Will Rogers was the youngest of eight children. He was named after the Cherokee leader Colonel William Penn Adair. He attended the Kemper Military School in Boonville, Missouri, ending his studies after the 10th grade. Will jokingly claimed that he was a poor student and that he studied the Fourth Reader for ten years. His real interest was cowboys and horses, learning to rope and use a lariat – as well as adventure and travel.
Will returned and worked at Dog Iron Ranch for a few years, and in 1901, he and a friend left home to be gauchos in Argentina. They arrived in Argentina in May of 1902 and tried to be ranch owners in the Argentine pampas for five months. They lost all their money, and Will stated:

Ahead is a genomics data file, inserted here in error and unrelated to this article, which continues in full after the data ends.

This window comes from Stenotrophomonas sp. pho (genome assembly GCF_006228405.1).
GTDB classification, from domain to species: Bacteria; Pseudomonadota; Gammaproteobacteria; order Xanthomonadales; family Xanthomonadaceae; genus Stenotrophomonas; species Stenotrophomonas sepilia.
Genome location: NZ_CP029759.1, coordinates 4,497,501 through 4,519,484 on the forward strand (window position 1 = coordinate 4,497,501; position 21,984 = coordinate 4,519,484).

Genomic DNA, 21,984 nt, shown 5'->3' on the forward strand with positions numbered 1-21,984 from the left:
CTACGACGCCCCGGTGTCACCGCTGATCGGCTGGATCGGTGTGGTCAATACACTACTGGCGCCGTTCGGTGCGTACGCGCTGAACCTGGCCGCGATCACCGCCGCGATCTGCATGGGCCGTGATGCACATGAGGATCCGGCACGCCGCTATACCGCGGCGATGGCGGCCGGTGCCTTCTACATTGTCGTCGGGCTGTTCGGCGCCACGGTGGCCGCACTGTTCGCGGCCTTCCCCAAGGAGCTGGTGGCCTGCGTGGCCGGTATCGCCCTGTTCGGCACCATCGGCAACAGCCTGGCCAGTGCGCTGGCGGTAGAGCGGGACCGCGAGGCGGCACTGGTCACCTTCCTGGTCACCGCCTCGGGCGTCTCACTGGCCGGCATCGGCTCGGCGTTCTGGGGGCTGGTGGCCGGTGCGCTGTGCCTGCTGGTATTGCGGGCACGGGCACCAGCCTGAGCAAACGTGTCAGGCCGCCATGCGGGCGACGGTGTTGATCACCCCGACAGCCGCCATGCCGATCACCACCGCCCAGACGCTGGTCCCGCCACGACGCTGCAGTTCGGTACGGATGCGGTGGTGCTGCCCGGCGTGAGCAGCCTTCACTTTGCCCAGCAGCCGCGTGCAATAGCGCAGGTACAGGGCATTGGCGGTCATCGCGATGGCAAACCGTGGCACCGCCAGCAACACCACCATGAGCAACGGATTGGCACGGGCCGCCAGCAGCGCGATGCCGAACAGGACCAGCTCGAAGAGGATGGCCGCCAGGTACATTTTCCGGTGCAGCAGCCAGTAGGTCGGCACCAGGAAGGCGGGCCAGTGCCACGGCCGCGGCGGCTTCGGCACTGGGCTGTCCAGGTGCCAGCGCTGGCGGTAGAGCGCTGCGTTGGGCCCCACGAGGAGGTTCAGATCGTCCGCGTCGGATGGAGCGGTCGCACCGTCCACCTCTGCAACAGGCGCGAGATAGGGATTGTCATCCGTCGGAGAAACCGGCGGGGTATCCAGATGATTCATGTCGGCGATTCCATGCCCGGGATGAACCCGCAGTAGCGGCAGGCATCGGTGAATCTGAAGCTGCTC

I was ashamed to send home for more.

The two friends parted company and Will Rogers sailed for South Africa where he obtained employment at Piccione’s Ranch in Moori River Station, as well as breaking horses for the British Army until the British Army no longer required his service. It was at this time he began his career in show business in Texas Jack’s Wild West Circus. Performing as a roper and rider, he learned the art of showmanship from Texas Jack, Will stating:

I did some roping and riding, and Jack, who was one of the smartest showmen I ever knew, took a great interest in me. It was he who gave me the idea for my original stage act with my pony. … He could do a bum act with a rope that an ordinary man couldn’t get away with, and make the audience think it was great, so I used to study him by the hour, and from him I learned the great secret of the show business – knowing when to get off. It’s the fellow who knows when to quit that the audience wants more of.